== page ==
"Dear Judge McNamee, Congratulations on celebrating your 25th anniversary on the bench!  It seems like just yesterday that we celebrated your 20th anniversary while I was clerking for you.  I am so grateful that you provided me with the opportunities to summer extern with you, clerk for you, and then extend my clerkship by another year.  I will never forget how special you made my swearing into federal court by hosting my family and friends in your courtroom.  Needless to say, my externship and clerkship experiences with you have been both career-changing and life-changing.  I am even more grateful for your continued mentorship and support.  I know that you were instrumental in my selection to the board of the Law College Association.  And, I really appreciate your support of my involvement in the community with Sojourner Center and the Arizona Asian American Bar Association. You have touched so many lives and have made an indelible mark on mine.  I look forward to celebrating many more years with you." -- Nicole Ong ('08)

 

 

"Because of Judge McNamee's support of the law school's federal judicial externship program, I was able to work for him in the summer following my 1L year.  The experience was amazing, from the time he spent with his externs after every hearing, to the substantive writing assignments, to the terrific stories he would tell.  Naturally, I jumped at the chance to serve as one of his law clerks upon graduation from UA Law.  Although he was Chief Judge and presided over many complex and weighty matters, he remained humble, and he made everyone feel valued and part of the team.  Judge McNamee is a tremendous jurist, teacher, mentor, and friend.  His commitment to service has inspired me and countless other clerks, as well as his colleagues and the attorneys who appear before him.  Above all, he is a fundamentally good person who truly cares about everyone he meets.  UA Law is fortunate to count Judge McNamee among its alumni, and I am honored to call him a friend." -- Alison Bachus ('05)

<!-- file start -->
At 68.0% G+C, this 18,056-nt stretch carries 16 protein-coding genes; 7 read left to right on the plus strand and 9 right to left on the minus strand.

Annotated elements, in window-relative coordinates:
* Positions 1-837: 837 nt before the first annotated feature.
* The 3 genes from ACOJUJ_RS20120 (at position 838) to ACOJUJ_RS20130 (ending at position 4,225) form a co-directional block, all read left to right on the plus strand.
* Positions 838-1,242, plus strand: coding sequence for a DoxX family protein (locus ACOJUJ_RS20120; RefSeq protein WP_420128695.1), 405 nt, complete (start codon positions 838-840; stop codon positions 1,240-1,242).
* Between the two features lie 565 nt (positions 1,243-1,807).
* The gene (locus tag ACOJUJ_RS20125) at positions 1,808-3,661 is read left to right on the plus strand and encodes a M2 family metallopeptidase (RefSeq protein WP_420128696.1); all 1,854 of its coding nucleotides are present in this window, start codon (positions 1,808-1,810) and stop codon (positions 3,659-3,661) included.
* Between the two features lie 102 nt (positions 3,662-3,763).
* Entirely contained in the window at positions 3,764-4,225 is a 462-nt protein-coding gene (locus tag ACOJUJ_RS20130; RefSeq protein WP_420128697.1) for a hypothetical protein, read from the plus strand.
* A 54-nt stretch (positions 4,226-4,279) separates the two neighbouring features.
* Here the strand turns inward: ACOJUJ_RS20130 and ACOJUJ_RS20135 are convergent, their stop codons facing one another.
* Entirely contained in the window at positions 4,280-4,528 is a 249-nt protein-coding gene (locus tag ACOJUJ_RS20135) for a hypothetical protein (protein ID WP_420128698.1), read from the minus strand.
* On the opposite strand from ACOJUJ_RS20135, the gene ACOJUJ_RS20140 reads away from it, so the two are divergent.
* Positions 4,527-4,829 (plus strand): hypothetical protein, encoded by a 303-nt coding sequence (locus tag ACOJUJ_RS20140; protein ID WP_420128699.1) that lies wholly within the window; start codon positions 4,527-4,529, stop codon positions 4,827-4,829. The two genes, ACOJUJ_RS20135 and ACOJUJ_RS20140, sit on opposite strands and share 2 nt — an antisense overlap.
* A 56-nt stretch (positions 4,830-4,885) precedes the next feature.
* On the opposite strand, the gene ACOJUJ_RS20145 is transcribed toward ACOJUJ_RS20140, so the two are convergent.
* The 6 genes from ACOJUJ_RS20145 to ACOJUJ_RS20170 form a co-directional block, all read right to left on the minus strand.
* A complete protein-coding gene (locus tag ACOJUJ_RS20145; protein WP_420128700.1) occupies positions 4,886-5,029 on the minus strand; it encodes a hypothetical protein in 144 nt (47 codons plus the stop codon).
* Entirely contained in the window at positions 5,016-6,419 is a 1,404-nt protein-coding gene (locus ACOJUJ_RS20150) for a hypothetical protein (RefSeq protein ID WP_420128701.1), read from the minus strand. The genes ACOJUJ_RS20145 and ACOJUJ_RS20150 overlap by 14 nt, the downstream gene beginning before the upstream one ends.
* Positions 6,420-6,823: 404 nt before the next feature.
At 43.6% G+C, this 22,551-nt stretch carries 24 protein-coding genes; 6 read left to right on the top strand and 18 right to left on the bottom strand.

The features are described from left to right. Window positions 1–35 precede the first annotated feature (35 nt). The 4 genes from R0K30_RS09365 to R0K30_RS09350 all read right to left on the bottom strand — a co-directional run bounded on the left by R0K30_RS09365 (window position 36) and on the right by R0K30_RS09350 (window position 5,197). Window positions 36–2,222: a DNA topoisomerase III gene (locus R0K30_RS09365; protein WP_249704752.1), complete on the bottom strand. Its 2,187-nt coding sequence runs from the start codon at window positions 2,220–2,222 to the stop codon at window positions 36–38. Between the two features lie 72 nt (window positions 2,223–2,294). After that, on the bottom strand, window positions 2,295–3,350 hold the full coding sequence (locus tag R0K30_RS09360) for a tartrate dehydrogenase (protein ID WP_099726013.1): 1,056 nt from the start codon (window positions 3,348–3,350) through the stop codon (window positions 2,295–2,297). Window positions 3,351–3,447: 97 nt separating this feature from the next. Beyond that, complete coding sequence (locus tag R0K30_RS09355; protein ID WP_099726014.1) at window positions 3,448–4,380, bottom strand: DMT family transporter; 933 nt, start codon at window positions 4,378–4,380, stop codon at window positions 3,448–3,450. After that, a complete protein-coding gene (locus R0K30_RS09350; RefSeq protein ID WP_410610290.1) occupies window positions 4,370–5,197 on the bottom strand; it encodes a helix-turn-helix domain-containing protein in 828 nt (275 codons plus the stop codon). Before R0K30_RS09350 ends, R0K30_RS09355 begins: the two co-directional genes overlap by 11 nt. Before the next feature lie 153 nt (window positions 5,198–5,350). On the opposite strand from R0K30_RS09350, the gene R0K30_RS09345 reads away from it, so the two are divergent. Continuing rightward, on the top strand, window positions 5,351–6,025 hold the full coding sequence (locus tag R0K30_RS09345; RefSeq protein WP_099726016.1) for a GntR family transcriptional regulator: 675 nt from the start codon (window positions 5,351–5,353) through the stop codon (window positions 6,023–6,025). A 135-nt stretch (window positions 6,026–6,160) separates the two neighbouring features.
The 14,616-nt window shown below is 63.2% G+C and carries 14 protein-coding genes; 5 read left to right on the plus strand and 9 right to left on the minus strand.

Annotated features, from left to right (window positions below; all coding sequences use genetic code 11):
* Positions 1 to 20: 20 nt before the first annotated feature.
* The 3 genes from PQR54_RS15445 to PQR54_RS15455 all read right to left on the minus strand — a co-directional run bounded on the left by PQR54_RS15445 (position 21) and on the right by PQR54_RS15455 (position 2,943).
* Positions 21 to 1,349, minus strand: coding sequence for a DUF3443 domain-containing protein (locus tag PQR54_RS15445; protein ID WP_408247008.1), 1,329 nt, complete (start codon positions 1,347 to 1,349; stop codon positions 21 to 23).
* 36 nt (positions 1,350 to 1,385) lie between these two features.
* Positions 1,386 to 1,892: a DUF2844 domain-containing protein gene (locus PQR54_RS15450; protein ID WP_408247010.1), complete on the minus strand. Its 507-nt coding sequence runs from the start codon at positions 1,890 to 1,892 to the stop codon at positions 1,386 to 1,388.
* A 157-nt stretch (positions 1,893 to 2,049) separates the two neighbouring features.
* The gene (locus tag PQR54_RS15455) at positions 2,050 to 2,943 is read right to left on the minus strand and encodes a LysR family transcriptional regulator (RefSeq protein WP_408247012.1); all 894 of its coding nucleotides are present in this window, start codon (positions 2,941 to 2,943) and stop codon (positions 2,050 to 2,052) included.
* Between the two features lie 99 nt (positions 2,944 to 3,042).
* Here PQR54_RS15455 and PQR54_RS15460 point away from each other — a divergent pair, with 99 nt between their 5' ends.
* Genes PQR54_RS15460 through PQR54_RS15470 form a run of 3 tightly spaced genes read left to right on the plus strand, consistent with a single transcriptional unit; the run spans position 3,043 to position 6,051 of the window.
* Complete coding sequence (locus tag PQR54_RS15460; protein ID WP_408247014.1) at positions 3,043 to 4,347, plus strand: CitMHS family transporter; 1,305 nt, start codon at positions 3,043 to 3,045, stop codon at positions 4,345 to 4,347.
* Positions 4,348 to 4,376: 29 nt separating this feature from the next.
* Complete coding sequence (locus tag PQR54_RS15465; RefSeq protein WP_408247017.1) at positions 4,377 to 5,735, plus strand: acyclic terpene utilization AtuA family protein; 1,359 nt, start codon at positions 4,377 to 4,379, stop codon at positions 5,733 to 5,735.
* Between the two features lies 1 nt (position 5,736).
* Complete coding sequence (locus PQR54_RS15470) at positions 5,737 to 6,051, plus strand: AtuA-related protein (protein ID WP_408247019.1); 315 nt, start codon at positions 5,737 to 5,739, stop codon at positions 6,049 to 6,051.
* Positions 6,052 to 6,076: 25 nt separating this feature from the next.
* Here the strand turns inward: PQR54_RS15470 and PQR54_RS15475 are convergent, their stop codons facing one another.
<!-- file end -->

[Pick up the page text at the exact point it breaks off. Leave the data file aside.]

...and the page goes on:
"Judge McNamee has been the consummate professional as a lawyer and a judge.  I remember practicing against him as a very new lawyer.  Even as an adversary, Judge McNamee was patient and helpful, while still representing his client, the United States, admirably." -- Judge Sally Simmons, Pima County Superior Court



   
  
 

 

 

 

 

 

 

 

Centennial Snapshot -- Judge Thomas Tang ('50)

 

In this week's Centennial Snapshot, we highlight the career of Judge Thomas Tang, a 1950 graduate of the College of Law and the first Asian Pacific American Judge to be appointed to the federal bench.

1950 Desert, UA Yearbook

 

Prior to attending the University of Arizona, Judge Tang served the U.S. Army in World War II and the Korean War.

     

Upon graduation, he clerked for Justice Evo DeConcini of the Arizona Supreme Court.  He later served as a prosecutor for the Maricopa County Attorney's office, Assistant Arizona Attorney General, Phoenix City Councilman and Vice Mayor.